In response to declines in fish habitat, the 2014 Chesapeake Bay Agreement set an objective to “continually improve the effectiveness of fish habit restoration and conservation efforts” (CBP, 2014). In order to address this objective a team of collaborators was established and a series of activities were initiated, including a Bay Program sponsored workshop in 2018 which prompted an inventory of available datasets and assessment efforts. These assessments were largely limited to national datasets or specific funding objectives, but do lend insights into the conduct of fish habitat assessments.
The collaborative Chesapeake Bay fish habitat assessment team divided pilot analytical assessment efforts between tidal and nontidal waters. For nontidal waters, the National Hydrography Dataset framework was chosen for the assessment framework. For tidal waters, a new two dimensional grid-lattice structure was developed for the entire Bay and was evaluated for utility by using the Choptank River as a pilot. Fifteen variables were integrated into the framework to explore and demonstrate options for inclusion of different data types, such as linear versus polygon data, and for different data summarization methods, such as average over time or proximity to other metrics. The framework was exercised to explore its utility for assessing aspects of fish habitat.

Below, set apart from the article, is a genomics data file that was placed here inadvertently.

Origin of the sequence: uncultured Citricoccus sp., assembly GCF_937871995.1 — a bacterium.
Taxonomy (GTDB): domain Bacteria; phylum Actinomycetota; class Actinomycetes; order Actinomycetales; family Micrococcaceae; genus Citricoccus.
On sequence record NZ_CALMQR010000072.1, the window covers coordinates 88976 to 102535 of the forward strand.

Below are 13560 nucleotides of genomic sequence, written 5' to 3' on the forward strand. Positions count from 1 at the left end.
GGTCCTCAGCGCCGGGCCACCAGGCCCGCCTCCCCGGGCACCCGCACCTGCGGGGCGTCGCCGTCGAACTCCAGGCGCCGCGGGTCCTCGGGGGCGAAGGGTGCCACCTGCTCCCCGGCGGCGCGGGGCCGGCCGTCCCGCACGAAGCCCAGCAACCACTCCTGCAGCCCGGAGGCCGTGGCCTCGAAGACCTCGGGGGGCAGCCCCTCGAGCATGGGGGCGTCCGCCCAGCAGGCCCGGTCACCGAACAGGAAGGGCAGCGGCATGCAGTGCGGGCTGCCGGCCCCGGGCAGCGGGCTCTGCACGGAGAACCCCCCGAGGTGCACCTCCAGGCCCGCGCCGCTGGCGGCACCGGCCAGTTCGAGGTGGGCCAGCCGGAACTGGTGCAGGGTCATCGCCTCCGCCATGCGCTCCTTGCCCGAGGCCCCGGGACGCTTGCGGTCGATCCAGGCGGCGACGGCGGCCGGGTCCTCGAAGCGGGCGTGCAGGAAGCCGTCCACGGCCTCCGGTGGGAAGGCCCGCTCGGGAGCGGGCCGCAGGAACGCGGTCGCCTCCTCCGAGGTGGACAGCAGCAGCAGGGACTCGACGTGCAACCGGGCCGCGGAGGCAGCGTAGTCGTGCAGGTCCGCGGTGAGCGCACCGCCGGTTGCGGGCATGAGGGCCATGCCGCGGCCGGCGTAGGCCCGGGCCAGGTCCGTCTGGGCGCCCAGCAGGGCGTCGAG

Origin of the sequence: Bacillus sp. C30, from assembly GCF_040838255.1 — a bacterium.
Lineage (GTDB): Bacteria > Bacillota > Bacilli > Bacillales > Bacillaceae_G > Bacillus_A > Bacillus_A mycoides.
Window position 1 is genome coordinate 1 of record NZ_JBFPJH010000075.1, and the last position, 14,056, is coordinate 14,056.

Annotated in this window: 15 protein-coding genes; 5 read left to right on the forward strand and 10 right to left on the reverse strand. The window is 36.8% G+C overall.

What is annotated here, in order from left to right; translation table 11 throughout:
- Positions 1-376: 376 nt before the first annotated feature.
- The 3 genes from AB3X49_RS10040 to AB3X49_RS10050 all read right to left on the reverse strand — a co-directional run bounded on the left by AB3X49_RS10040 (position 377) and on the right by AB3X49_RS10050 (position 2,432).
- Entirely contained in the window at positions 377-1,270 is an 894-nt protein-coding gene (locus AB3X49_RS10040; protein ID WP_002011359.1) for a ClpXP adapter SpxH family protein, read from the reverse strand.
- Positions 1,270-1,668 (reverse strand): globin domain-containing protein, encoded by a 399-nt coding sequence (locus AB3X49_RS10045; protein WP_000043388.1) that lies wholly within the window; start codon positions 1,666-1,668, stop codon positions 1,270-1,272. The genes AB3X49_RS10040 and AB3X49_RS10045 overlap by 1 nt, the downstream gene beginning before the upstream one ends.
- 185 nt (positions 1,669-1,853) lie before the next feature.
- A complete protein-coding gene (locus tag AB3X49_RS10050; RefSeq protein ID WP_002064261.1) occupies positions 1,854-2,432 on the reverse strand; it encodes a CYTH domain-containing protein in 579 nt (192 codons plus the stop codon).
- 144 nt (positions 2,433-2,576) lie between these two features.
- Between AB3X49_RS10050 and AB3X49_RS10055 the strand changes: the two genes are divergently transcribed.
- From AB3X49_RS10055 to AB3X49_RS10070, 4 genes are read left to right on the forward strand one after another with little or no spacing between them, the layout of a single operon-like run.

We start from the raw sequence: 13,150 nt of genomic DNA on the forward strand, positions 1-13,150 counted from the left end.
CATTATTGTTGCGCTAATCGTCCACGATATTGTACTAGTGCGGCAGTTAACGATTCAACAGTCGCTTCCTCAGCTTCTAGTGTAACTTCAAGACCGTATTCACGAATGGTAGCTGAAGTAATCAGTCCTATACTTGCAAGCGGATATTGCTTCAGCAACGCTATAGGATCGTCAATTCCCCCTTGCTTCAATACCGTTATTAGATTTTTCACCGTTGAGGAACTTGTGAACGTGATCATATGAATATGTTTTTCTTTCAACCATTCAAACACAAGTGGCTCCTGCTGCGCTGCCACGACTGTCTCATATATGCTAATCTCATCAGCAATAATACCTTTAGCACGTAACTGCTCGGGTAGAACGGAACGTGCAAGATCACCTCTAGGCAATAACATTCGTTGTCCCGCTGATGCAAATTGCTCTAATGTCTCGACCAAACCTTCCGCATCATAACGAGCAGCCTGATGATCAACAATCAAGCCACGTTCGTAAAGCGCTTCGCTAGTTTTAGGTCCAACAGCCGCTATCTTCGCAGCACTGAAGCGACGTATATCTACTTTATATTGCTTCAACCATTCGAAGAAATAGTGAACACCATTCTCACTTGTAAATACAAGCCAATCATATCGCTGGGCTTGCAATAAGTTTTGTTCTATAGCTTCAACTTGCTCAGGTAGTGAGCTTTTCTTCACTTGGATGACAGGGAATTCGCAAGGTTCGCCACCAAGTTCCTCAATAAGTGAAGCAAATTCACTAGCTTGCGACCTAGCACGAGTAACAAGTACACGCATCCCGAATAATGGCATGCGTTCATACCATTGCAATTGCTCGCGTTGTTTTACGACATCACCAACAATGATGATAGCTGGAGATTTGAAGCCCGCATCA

Subject matter experts were consulted through two virtual meetings in October 2020 to provide feedback on the pilot framework's structure, including: types of data to apply to the framework, methods to integrate various datasets into the framework, and types of analysis feasible to conduct using the framework. A robust set of read-ahead materials was developed and delivered to participants prior to the meetings. During the workshops, a large amount of feedback was offered and catalogued.
The resulting report, "Recommendations for Conducting Fish Habitat Assessments in Tidal Waters of the Chesapeake Bay", identified nine key recommendations, including continued development of assessment methods with a focus on a headwaters-to- tributary pilot assessment, collaboration with data holders, addressing data gaps and incompatibilities, and fostering communication with likely assessment users to ensure the application addresses their needs.
This project strengthens NCCOS research capabilities and elevates NCCOS’s role in addressing Chesapeake Bay Program needs.